The connection between drugs and spirituality is a long-lasting one. From the grasslands of savanna to the ancient cave paintings to the modern times – people like to perturb their minds for divinatory reasons.
There are many layers of consciousness, and experiencing only one (occasionally dazed by alcoholic intoxication) would be a shame.
There also are many psychedelic compounds available. The safest ones are totally natural and easily digestible by the human body. All of them are conducive to altered states of consciousness, but obviously, some of them are stronger than others.
There’s THC (coming from cannabis) which has many applications within the world’s religions – especially Rastafari, Hinduism, and Sikhism. In our culture, it’s treated like a soft, social drug, but given the right dose and setting, it can be incredibly powerful.
There’s also psilocybin (coming from the Magic Mushrooms), Ibogaine (coming from the Iboga Plant), Ayahuasca (a mix of plants coming from the Amazon basin), and of course, LSD, the greatest discovery of Albert Hoffman.
Each of these substances has been used to provoke deeply spiritual experiences, and you can find lots of information about them online. Many people take them casually, but that may lead to psychological damage rather than spiritual enlightenment.
Set and setting are key
The trick is to use the right combination of the set, and setting. In his book, The Psychedelic Experience, Timothy Leary, the famous advocate of psychedelic research, described these two elements in the following way:
The nature of the experience depends almost entirely on the set and setting. Set denotes the preparation of the individual, including his personality structure and his mood at the time. The setting is physical — the weather, the room’s atmosphere; social — feelings of persons present towards one another; and cultural — prevailing views as to what is real.
Everyone should use caution before venturing into the unknown areas of their own psyche. If you’re up for the challenge, consult a medical adviser, and don’t forget to get acquainted with The Psychedelic Explorer’s Guide by James Fadiman.
DMT – the spiritual molecule
There’s one more natural psychedelic substance that I haven’t mentioned, and it’s the strongest one of them all. It’s called N, N-Dimethyltryptamine (DMT). It’s indigenous to the human brain, and it’s connected to dreams and near-death experiences.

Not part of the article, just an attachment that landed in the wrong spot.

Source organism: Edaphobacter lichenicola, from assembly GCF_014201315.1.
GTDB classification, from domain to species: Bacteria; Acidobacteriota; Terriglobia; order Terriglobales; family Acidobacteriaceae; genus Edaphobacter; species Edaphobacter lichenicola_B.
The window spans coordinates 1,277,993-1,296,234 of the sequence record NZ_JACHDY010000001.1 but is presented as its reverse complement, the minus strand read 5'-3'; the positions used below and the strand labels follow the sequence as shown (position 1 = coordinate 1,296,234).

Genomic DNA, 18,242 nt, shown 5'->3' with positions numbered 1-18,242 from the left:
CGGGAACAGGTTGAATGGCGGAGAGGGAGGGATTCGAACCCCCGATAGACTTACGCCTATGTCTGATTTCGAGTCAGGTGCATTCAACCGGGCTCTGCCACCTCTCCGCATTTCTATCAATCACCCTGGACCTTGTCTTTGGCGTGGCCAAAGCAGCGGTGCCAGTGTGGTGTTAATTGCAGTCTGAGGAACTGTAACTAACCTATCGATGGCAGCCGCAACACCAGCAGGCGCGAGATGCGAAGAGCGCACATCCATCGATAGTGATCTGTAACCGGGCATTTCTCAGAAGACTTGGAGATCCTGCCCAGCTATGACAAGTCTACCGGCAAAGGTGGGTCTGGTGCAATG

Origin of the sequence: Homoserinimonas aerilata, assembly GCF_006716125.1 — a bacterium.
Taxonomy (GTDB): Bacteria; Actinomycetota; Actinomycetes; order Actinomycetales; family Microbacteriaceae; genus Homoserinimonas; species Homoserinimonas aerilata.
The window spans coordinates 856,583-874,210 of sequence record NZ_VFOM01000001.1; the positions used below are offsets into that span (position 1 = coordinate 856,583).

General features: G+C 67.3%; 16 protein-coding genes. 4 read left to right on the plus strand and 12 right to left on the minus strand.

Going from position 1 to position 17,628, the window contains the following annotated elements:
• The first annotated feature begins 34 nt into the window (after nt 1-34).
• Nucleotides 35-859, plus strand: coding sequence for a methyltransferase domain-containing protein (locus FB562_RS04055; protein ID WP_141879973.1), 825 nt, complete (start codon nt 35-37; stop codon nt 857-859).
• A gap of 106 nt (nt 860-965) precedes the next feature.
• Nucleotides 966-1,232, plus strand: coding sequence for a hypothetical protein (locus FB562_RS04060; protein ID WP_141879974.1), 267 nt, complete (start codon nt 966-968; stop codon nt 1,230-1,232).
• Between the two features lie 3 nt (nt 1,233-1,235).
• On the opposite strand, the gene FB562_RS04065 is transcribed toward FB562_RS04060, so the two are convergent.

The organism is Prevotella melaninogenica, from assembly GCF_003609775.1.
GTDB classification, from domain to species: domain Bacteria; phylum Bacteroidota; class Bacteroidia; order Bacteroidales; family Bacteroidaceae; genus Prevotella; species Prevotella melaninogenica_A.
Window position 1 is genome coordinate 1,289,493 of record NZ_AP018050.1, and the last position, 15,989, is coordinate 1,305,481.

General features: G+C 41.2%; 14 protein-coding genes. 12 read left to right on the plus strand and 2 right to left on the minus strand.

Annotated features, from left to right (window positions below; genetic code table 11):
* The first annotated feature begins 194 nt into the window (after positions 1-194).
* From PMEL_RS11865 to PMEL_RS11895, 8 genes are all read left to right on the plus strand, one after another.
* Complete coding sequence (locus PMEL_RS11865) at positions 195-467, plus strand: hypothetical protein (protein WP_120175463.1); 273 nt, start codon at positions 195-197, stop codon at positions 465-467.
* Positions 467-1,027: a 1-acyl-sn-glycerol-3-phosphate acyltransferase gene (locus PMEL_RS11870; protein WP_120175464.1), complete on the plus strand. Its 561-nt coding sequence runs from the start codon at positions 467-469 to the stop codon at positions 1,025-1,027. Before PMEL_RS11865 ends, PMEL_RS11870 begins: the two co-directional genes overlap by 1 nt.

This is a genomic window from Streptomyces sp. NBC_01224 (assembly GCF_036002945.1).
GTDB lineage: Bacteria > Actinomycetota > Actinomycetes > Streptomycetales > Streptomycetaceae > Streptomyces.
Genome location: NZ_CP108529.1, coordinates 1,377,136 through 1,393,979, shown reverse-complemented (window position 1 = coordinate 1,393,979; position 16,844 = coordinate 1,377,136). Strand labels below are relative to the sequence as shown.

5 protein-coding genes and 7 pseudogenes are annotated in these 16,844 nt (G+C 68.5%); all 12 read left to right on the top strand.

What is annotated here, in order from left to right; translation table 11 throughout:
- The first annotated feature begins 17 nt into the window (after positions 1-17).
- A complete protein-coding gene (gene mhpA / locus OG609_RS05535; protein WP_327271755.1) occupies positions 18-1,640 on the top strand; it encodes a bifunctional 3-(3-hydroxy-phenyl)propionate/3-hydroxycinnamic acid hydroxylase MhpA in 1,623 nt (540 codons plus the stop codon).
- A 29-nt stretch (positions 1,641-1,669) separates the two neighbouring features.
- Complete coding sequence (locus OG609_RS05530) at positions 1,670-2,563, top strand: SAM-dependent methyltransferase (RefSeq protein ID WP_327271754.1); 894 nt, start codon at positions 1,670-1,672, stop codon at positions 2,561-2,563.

As you will soon realize, the strangest things happen on DMT. I first heard about it from Terrence McKenna, the grandmaster of psychedelic trips and all things peculiar. Online, you may find many of his lectures where, among other things, he praises the value of the psychedelic experience.
During one of them, he talks about the self-transforming machine elves he met during some of his numerous DMT trips. He described them as beings with consciousness separate from his own. They welcomed him each time he came back, and they were showing him worlds unimaginable (all within the trip that lasts no more than five minutes).
As any partially sane person, I thought that the reason was purely biological. Given the right combination of neurotransmitters affecting the right parts of the brain, an illusion of a council of supernatural independent entities seemed plausible.
I also connected it to the Jungian idea of a separate personality that may reside in the depths of the subconscious mind – something like Anima and Animus – but existing on some other level. Jung also treated UFO like a part of the subconscious mind that wants to heal itself. “The UFO is inside of us,” he said.
When I came into possession of the most curious book, DMT: The Spirit Molecule I realized that he was at least partially right. The book is a truly fascinating scientific investigation into the effects of the psychedelic compound on many volunteers, over a long period of time.
Dozens of patients reported similar experiences to those of McKenna’s. They were encountering beings of many kinds. They were totally different from whatever they’d seen in their lives. There was no connection to the myths, human culture, or the collective unconscious. These beings were as alien as they could be.
And they were welcoming, asking questions, and showing gifts of immense beauty, and structural complexity. Many volunteers claimed to have ventured into other realms, far beyond three dimensions. In many cases, these beings acted as guides or experimenters. They asked: “Now do you see? Now, do you see?”
Now the question is: should we dismiss these claims as a mere afterglow of the psychedelic experience, and rely on materialism and strict science, or should we rather entertain some outlandish possibilities?